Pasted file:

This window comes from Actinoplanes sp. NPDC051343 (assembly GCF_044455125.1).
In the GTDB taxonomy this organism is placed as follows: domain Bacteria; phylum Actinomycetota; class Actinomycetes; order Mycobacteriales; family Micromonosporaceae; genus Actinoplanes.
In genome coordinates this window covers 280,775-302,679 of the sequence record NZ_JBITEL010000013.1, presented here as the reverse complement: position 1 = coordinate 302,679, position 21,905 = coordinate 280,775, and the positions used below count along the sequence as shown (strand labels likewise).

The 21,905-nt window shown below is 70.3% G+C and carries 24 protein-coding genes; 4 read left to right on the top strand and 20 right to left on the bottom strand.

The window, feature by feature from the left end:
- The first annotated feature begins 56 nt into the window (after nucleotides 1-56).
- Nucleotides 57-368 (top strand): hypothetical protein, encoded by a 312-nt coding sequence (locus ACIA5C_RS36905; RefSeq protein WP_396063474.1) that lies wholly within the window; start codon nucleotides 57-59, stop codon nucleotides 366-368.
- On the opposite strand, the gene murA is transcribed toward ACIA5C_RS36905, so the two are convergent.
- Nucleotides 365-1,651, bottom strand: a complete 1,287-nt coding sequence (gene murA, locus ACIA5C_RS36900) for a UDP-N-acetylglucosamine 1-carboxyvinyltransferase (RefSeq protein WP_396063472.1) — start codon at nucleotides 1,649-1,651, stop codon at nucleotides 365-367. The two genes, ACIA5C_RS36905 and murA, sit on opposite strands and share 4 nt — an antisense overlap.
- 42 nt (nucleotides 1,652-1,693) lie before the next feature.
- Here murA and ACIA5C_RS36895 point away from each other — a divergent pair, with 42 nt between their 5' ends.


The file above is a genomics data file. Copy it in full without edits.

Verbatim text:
This window comes from Actinoplanes sp. NPDC051343 (assembly GCF_044455125.1).
In the GTDB taxonomy this organism is placed as follows: domain Bacteria; phylum Actinomycetota; class Actinomycetes; order Mycobacteriales; family Micromonosporaceae; genus Actinoplanes.
In genome coordinates this window covers 280,775-302,679 of the sequence record NZ_JBITEL010000013.1, presented here as the reverse complement: position 1 = coordinate 302,679, position 21,905 = coordinate 280,775, and the positions used below count along the sequence as shown (strand labels likewise).

The 21,905-nt window shown below is 70.3% G+C and carries 24 protein-coding genes; 4 read left to right on the top strand and 20 right to left on the bottom strand.

The window, feature by feature from the left end:
- The first annotated feature begins 56 nt into the window (after nucleotides 1-56).
- Nucleotides 57-368 (top strand): hypothetical protein, encoded by a 312-nt coding sequence (locus ACIA5C_RS36905; RefSeq protein WP_396063474.1) that lies wholly within the window; start codon nucleotides 57-59, stop codon nucleotides 366-368.
- On the opposite strand, the gene murA is transcribed toward ACIA5C_RS36905, so the two are convergent.
- Nucleotides 365-1,651, bottom strand: a complete 1,287-nt coding sequence (gene murA, locus ACIA5C_RS36900) for a UDP-N-acetylglucosamine 1-carboxyvinyltransferase (RefSeq protein WP_396063472.1) — start codon at nucleotides 1,649-1,651, stop codon at nucleotides 365-367. The two genes, ACIA5C_RS36905 and murA, sit on opposite strands and share 4 nt — an antisense overlap.
- 42 nt (nucleotides 1,652-1,693) lie before the next feature.
- Here murA and ACIA5C_RS36895 point away from each other — a divergent pair, with 42 nt between their 5' ends.